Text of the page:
The Corner

Obama Proposes Tax Increases and Spending Cuts to Avoid the Sequester

This afternoon, President Obama called for a combination of tax hikes and some budget reforms to avoid the sequester cuts that are scheduled to kick in automatically on March 1 absent congressional action. “We can’t just cut our way to prosperity,” he said, rejecting a deficit-reduction and sequester-avoidance approach limited to spending cuts. He requested a “balanced mix of spending cuts and more tax reform” from Congress, emphasized that proposals he made in discussions with Speaker Boehner during the fiscal-cliff negotiations last year were “still on the table.” Some of these proposals included substantially more revenue than was actually included in the final fiscal-cliff deal, and would have used that revenue in part to postpone sequestration for one year. (Various deals proposed by the president, he explained, also included health-care and entitlement reforms as deficit-reduction measures.)

This morning, Speaker Boehner explained that congressional Democrats and the president have both failed to propose budgets, and that “none of them have a plan to replace the sequester.” He indicated his continued opposition to tax increases, including as a measure to stave off sequestration.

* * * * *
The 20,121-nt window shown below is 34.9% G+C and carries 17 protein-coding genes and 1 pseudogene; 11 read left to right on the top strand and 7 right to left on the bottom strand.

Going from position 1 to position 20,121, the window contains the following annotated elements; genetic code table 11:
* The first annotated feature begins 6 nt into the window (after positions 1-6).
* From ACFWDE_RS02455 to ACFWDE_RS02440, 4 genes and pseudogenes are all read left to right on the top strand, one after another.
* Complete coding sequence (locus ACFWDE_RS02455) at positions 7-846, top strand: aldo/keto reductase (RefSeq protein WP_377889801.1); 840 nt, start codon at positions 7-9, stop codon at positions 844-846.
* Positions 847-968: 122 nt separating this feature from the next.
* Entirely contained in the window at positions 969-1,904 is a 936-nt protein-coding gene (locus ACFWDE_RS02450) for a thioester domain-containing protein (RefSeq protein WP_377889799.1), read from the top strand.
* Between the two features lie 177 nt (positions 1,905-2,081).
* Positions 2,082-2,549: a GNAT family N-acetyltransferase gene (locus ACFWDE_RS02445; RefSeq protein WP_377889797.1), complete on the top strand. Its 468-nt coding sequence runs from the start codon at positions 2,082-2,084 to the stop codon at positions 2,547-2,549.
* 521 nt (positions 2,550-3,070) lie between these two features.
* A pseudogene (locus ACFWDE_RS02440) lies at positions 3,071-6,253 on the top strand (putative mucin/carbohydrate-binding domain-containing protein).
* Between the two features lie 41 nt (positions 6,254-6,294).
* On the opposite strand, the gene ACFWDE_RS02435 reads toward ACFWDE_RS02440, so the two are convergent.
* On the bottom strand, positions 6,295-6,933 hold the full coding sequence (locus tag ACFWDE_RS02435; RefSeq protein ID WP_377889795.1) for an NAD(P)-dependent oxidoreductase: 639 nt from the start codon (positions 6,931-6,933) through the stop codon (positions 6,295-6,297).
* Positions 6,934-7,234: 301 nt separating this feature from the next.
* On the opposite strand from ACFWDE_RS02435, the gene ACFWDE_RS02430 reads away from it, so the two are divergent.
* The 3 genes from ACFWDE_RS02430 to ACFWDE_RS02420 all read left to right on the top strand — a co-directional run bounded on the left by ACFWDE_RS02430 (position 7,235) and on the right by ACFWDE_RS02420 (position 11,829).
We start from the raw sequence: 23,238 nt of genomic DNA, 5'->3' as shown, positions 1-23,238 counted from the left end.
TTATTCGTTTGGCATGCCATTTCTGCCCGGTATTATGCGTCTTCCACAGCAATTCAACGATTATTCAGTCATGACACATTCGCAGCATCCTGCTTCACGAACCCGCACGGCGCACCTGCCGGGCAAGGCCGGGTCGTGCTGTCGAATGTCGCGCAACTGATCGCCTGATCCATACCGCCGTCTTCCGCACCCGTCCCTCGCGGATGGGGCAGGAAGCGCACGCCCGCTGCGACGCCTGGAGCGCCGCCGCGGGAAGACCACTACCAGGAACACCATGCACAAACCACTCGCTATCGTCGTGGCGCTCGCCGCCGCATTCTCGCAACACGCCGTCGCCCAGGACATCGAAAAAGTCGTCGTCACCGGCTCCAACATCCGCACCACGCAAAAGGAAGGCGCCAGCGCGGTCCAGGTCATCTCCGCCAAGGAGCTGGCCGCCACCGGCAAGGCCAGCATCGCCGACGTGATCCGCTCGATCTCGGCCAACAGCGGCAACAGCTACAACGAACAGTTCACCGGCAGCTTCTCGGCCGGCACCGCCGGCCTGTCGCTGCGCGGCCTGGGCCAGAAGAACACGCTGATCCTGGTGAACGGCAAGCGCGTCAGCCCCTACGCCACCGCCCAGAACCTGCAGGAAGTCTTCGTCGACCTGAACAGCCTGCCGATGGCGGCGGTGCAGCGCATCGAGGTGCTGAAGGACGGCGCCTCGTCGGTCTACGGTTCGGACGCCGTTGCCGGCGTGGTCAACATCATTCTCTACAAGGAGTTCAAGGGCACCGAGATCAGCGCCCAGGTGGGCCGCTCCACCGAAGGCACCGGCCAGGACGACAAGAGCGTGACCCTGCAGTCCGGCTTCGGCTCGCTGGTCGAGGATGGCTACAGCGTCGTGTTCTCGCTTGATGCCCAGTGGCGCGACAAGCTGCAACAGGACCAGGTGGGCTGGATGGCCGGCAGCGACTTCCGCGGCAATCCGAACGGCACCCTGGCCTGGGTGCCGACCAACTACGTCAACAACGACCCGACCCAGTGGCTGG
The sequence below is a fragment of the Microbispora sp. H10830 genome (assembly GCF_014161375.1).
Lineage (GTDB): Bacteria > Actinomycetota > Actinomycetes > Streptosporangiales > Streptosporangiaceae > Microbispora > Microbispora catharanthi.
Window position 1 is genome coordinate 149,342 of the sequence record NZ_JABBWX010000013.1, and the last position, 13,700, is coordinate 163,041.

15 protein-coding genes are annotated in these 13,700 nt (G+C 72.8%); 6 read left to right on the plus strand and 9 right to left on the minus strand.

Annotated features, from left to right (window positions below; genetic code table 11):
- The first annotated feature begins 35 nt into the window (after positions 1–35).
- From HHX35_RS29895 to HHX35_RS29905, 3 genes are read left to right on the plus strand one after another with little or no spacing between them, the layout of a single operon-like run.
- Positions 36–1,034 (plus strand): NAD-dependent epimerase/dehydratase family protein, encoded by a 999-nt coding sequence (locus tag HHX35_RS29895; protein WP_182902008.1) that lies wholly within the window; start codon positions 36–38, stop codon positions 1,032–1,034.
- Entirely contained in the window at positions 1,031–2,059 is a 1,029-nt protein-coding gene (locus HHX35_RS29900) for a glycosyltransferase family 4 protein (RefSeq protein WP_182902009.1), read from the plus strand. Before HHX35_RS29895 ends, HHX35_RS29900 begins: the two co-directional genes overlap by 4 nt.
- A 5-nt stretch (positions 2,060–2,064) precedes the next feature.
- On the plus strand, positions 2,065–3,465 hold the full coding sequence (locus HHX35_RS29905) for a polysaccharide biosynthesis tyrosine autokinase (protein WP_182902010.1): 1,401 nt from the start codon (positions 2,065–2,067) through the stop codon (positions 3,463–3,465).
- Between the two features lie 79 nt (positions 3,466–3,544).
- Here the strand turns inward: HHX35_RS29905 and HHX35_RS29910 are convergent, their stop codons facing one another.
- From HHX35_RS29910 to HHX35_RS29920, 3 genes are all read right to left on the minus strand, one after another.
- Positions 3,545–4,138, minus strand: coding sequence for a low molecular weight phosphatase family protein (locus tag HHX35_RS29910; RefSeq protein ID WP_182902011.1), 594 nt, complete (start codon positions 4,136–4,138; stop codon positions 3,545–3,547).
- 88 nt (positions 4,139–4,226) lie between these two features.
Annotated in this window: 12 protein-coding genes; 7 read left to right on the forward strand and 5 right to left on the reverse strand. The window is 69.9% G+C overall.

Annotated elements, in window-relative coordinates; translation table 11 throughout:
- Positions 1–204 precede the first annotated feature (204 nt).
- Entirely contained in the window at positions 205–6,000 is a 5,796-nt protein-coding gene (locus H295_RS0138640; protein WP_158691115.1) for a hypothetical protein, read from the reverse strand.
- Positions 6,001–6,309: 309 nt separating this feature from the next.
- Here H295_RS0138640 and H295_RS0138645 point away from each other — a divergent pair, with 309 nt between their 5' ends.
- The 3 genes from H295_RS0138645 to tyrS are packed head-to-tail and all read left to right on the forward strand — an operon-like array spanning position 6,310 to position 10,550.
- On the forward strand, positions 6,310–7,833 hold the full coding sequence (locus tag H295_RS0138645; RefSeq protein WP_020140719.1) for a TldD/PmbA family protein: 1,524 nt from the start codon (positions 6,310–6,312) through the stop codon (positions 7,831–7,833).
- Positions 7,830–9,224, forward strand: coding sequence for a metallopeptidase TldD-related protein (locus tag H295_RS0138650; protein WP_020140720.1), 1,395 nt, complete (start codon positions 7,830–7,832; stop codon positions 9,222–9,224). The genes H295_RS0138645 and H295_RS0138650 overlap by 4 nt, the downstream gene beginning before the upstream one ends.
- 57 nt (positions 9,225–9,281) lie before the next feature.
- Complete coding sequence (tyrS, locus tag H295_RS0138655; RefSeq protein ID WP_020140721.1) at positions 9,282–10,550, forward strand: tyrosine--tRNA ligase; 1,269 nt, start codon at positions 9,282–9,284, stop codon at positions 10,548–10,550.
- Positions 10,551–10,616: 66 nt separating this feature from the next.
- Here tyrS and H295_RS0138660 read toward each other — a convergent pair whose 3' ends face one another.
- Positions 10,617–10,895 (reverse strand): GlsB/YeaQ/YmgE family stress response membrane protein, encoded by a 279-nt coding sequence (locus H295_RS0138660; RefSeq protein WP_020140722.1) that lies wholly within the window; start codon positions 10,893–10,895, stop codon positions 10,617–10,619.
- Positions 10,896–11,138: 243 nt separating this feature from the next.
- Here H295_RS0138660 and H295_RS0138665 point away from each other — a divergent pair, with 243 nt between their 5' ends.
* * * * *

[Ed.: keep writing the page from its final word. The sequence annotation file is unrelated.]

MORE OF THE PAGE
Yet President Obama remained firm in his insistence that the government raise revenues by increasing the tax burden on wealthier Americans, via “tax reform”:

In order to achieve the full $4 trillion that is the stated goal of economists and our elected leaders, these modest reforms in our social-insurance programs have to go hand-in-hand with a process of tax reform so that the wealthiest individuals and corporations can’t take advantage of loopholes and deductions that aren’t available to most Americans.

The president explained that the revenue gained from closing these loopholes would be exclusively for deficit-reduction purposes, and he was not willing to reduce other taxes at the same time, or as he termed it, “turn around and spend that on new tax breaks for the wealthiest, or for corporations.”

He also suggested that “if Congress can’t act immediately on a bigger package” or pass a “full budget” before the sequester hits on March 1, they should buy time for further negotiations with a “smaller package of spending cuts and tax reforms,” which would “delay the economically damaging effects of the sequester for a few more months.”